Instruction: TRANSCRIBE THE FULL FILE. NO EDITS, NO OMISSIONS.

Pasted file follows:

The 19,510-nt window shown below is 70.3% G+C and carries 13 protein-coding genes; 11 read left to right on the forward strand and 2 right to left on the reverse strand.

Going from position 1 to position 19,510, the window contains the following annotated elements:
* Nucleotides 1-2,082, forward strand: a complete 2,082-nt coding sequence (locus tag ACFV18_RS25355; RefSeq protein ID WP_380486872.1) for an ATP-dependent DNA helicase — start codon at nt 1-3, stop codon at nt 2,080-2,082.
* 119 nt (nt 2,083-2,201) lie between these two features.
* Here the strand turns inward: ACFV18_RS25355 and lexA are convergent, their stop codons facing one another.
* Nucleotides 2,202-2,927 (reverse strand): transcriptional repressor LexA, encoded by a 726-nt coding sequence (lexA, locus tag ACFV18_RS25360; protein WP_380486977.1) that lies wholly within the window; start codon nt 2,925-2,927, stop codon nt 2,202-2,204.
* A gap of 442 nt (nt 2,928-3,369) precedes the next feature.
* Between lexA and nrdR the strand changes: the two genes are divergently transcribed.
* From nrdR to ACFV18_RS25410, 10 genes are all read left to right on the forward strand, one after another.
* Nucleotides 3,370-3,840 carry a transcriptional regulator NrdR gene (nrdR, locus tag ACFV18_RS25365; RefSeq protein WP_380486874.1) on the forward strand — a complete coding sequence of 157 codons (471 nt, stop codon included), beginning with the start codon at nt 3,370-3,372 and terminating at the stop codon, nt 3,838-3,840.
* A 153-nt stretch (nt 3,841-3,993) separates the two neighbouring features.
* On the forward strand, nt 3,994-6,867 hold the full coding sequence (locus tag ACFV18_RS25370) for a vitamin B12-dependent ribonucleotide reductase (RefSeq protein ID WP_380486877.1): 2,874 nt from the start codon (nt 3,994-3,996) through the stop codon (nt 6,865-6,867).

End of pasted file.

The 19,510-nt window shown below is 70.3% G+C and carries 13 protein-coding genes; 11 read left to right on the forward strand and 2 right to left on the reverse strand.

Going from position 1 to position 19,510, the window contains the following annotated elements:
* Nucleotides 1-2,082, forward strand: a complete 2,082-nt coding sequence (locus tag ACFV18_RS25355; RefSeq protein ID WP_380486872.1) for an ATP-dependent DNA helicase — start codon at nt 1-3, stop codon at nt 2,080-2,082.
* 119 nt (nt 2,083-2,201) lie between these two features.
* Here the strand turns inward: ACFV18_RS25355 and lexA are convergent, their stop codons facing one another.
* Nucleotides 2,202-2,927 (reverse strand): transcriptional repressor LexA, encoded by a 726-nt coding sequence (lexA, locus tag ACFV18_RS25360; protein WP_380486977.1) that lies wholly within the window; start codon nt 2,925-2,927, stop codon nt 2,202-2,204.
* A gap of 442 nt (nt 2,928-3,369) precedes the next feature.
* Between lexA and nrdR the strand changes: the two genes are divergently transcribed.
* From nrdR to ACFV18_RS25410, 10 genes are all read left to right on the forward strand, one after another.
* Nucleotides 3,370-3,840 carry a transcriptional regulator NrdR gene (nrdR, locus tag ACFV18_RS25365; RefSeq protein WP_380486874.1) on the forward strand — a complete coding sequence of 157 codons (471 nt, stop codon included), beginning with the start codon at nt 3,370-3,372 and terminating at the stop codon, nt 3,838-3,840.
* A 153-nt stretch (nt 3,841-3,993) separates the two neighbouring features.
* On the forward strand, nt 3,994-6,867 hold the full coding sequence (locus tag ACFV18_RS25370) for a vitamin B12-dependent ribonucleotide reductase (RefSeq protein ID WP_380486877.1): 2,874 nt from the start codon (nt 3,994-3,996) through the stop codon (nt 6,865-6,867).